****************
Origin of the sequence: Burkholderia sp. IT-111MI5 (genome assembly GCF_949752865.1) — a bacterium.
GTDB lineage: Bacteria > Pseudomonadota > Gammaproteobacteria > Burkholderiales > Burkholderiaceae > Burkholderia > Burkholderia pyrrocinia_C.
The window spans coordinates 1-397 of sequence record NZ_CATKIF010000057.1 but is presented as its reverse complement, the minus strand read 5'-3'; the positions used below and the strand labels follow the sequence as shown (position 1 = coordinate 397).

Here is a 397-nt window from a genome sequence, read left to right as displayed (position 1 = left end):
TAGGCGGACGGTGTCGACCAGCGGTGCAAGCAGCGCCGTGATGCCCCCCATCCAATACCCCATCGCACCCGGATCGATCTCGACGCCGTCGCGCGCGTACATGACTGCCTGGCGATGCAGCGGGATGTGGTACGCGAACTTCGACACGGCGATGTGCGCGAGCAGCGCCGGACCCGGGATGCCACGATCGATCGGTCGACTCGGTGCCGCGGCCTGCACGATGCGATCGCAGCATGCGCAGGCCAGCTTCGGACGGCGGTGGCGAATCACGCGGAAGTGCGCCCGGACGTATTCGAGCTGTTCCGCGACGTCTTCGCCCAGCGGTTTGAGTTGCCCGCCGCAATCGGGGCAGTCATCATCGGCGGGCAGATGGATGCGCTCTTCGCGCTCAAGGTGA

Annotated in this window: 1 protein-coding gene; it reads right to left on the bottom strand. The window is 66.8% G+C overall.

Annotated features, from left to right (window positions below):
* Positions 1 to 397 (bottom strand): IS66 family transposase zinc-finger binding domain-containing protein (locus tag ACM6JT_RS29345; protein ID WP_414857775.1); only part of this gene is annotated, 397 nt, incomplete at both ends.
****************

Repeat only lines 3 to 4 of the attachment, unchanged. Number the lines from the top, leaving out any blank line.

The window spans coordinates 1-397 of sequence record NZ_CATKIF010000057.1 but is presented as its reverse complement, the minus strand read 5'-3'; the positions used below and the strand labels follow the sequence as shown (position 1 = coordinate 397).

Here is a 397-nt window from a genome sequence, read left to right as displayed (position 1 = left end):